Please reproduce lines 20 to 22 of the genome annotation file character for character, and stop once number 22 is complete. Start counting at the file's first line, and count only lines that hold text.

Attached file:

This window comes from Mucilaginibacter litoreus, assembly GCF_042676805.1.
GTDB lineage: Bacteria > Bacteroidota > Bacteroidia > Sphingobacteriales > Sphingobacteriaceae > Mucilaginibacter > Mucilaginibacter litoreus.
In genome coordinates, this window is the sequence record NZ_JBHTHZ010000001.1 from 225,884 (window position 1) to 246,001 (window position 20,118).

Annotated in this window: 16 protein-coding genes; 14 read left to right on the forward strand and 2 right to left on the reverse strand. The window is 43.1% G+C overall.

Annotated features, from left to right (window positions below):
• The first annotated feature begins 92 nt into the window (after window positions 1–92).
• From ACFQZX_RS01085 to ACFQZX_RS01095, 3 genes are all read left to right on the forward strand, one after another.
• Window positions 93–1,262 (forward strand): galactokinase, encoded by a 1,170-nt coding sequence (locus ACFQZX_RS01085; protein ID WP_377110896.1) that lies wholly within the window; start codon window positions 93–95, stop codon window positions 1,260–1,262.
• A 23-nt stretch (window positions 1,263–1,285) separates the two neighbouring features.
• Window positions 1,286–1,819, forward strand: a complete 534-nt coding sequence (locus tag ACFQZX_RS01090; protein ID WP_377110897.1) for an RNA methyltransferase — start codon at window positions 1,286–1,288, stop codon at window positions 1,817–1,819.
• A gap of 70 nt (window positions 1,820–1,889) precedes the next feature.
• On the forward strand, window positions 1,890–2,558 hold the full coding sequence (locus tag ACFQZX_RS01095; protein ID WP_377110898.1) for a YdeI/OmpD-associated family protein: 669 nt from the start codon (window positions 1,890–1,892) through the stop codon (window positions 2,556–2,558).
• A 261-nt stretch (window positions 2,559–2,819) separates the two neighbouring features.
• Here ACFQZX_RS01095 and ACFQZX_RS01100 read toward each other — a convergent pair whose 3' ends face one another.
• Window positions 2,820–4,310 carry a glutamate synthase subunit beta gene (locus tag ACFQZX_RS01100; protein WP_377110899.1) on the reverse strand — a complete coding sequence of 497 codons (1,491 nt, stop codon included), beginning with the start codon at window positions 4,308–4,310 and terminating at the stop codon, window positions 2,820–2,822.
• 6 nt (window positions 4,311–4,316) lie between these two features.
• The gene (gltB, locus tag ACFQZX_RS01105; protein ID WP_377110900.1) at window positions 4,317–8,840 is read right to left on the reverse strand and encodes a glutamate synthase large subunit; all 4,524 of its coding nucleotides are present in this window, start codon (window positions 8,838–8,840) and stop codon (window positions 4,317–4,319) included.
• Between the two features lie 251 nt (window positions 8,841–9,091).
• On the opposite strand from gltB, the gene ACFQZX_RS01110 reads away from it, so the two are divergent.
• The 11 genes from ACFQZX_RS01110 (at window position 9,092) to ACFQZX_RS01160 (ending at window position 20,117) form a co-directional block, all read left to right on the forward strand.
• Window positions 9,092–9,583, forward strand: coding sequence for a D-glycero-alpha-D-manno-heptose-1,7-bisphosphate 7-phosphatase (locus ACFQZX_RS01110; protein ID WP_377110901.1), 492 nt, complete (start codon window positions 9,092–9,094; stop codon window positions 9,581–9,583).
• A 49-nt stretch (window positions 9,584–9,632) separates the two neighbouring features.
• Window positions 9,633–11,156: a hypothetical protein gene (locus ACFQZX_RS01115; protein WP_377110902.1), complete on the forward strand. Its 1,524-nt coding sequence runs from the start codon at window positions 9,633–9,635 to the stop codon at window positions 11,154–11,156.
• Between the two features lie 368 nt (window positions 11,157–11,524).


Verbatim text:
• The 11 genes from ACFQZX_RS01110 (at window position 9,092) to ACFQZX_RS01160 (ending at window position 20,117) form a co-directional block, all read left to right on the forward strand.
• Window positions 9,092–9,583, forward strand: coding sequence for a D-glycero-alpha-D-manno-heptose-1,7-bisphosphate 7-phosphatase (locus ACFQZX_RS01110; protein ID WP_377110901.1), 492 nt, complete (start codon window positions 9,092–9,094; stop codon window positions 9,581–9,583).
• A 49-nt stretch (window positions 9,584–9,632) separates the two neighbouring features.